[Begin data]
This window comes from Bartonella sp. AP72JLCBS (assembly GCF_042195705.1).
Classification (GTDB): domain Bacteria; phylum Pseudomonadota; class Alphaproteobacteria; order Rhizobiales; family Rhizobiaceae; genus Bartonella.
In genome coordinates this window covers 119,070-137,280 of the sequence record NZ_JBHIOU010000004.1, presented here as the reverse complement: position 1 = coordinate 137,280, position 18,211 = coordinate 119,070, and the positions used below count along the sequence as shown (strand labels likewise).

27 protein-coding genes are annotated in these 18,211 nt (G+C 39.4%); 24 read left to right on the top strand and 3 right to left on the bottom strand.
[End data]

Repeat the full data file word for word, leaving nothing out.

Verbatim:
This window comes from Bartonella sp. AP72JLCBS (assembly GCF_042195705.1).
Classification (GTDB): domain Bacteria; phylum Pseudomonadota; class Alphaproteobacteria; order Rhizobiales; family Rhizobiaceae; genus Bartonella.
In genome coordinates this window covers 119,070-137,280 of the sequence record NZ_JBHIOU010000004.1, presented here as the reverse complement: position 1 = coordinate 137,280, position 18,211 = coordinate 119,070, and the positions used below count along the sequence as shown (strand labels likewise).

27 protein-coding genes are annotated in these 18,211 nt (G+C 39.4%); 24 read left to right on the top strand and 3 right to left on the bottom strand.